New Zealand Prime Minister Jacinda Ardern announced Wednesday a unique commercial-climate initiative that seeks to eliminate tariffs on green technology and end fossil fuel subsidies.
The initiative was announced last week at the United Nations alongside the prime ministers of Fiji, Iceland and Norway, and the vice minister of foreign trade of Costa Rica.
Formal talks are expected to begin next year with the hope that the project will eventually acquire international treaty status.
“There is an urgent and critical need for greater global action if we want to limit global warming to 1.5 degrees Celsius above pre-industrial levels,” Ardern said in announcing the plan, christened “Agreement on Climate Change, Trade and Sustainability.”
Ardern said the strategy of using trade rules to eliminate fossil fuel subsidies was particularly convincing.
“Globally, we subsidize the production and consumption of fossil fuel by more than $500 billion a year,” she said. “That is what our inconsistency with policies amounts to.”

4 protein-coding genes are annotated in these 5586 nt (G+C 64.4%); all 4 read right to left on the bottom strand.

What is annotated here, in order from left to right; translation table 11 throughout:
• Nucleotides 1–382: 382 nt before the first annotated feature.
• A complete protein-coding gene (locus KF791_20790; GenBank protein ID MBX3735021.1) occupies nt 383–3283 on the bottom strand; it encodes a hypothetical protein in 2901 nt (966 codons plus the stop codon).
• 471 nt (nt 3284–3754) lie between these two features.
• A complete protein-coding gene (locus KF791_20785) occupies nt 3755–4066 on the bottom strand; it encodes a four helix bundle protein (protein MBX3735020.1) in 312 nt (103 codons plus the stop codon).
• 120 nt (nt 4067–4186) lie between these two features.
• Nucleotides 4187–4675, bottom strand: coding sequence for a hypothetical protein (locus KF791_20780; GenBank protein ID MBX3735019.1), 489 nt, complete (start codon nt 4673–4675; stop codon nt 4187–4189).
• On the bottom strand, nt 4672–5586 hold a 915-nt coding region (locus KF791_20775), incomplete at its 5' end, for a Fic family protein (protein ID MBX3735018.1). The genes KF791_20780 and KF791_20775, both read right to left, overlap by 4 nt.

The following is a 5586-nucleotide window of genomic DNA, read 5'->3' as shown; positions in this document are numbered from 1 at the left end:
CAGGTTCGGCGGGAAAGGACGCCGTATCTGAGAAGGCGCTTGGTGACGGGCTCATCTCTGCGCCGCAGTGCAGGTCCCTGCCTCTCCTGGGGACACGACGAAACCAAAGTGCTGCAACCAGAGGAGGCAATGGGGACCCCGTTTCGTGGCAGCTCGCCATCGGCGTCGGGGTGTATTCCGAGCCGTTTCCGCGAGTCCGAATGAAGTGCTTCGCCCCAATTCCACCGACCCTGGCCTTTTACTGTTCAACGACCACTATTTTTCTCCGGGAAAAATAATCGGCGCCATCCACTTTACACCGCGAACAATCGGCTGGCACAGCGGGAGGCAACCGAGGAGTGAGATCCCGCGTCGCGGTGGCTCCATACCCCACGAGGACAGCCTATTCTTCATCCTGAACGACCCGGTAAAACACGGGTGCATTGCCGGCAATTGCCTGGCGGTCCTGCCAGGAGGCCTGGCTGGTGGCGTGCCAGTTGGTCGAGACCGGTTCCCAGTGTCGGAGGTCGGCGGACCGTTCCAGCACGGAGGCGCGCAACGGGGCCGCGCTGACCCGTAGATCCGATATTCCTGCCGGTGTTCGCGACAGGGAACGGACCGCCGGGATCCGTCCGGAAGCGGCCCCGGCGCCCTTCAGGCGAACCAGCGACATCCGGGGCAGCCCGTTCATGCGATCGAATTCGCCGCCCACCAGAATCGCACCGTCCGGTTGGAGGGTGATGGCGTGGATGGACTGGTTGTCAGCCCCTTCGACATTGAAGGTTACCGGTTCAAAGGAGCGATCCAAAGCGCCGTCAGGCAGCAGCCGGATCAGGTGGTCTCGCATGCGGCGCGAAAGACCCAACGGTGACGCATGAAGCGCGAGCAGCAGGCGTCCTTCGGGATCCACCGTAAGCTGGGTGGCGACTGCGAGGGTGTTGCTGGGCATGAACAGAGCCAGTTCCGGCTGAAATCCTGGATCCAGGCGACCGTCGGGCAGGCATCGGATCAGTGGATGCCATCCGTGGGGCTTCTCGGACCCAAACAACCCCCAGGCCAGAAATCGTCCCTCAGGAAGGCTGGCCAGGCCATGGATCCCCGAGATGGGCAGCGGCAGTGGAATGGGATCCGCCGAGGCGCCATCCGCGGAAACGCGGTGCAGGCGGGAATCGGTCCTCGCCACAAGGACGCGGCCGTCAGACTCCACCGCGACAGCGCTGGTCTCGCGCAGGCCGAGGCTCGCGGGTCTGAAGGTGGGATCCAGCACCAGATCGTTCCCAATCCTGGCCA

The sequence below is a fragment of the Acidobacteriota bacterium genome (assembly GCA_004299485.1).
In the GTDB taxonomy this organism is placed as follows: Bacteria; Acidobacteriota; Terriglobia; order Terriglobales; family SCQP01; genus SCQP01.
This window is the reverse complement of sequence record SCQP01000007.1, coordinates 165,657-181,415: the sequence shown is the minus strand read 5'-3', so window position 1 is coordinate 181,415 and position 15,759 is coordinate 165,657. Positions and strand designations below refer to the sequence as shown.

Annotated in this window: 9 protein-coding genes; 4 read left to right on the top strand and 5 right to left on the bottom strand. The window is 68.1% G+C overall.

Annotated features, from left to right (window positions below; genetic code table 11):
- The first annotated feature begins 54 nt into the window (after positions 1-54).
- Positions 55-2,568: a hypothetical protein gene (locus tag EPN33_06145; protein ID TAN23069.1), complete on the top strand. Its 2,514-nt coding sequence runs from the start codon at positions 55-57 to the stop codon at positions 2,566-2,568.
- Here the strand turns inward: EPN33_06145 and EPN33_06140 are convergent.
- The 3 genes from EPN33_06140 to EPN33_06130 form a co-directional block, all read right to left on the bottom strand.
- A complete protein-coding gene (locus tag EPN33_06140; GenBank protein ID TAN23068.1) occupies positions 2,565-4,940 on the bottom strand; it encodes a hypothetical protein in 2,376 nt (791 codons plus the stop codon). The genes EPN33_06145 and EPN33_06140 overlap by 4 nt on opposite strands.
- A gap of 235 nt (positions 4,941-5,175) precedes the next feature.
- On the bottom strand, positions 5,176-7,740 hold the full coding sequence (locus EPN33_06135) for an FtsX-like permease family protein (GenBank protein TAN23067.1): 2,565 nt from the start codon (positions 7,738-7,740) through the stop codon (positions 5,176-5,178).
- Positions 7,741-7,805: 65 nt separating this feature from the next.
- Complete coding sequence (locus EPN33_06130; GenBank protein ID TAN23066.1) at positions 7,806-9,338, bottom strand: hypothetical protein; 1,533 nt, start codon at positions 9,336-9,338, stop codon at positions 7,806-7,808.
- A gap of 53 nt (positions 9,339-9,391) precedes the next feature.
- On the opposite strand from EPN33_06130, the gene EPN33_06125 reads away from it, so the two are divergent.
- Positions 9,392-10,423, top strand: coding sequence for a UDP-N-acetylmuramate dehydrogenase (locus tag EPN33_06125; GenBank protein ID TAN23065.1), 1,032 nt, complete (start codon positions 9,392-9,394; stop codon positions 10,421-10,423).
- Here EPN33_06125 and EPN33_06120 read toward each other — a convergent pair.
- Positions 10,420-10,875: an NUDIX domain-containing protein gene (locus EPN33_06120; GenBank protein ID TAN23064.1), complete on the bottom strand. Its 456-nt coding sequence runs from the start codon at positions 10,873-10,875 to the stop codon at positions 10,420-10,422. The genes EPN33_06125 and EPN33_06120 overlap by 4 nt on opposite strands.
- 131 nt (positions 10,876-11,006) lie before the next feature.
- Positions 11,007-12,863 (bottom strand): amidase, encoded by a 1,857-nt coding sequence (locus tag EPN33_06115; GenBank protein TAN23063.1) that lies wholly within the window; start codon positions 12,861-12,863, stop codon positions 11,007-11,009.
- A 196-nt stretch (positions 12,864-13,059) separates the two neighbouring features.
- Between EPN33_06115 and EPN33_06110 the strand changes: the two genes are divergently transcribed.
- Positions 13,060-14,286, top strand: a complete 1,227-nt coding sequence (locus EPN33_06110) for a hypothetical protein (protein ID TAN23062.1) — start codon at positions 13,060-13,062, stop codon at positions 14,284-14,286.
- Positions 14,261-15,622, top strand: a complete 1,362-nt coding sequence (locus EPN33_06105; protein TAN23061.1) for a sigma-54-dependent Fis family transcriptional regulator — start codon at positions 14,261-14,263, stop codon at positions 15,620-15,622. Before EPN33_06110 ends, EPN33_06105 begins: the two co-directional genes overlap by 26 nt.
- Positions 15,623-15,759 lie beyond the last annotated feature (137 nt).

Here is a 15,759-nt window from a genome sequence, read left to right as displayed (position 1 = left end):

At the moment, the details of the agreement are lacking, but it is expected that once implemented, it would withdraw tariffs on products such as wind generators and solar panels, in addition to developing directives for product labeling.
With a combined population of 20 million inhabitants, Ardern said the size of these five countries allows them to act quickly, in line with the urgency of the situation, and that she expects other nations to join them.
The Prime Minister has said in the past that New Zealand will expand its commitment to the Paris Agreement next year. The country set itself the goal of reaching zero carbon emissions by 2050, something that 64 other countries have also promised.
New Zealand, with a population just below five million inhabitants, has also committed to a transition to 100% renewable energy by 2035.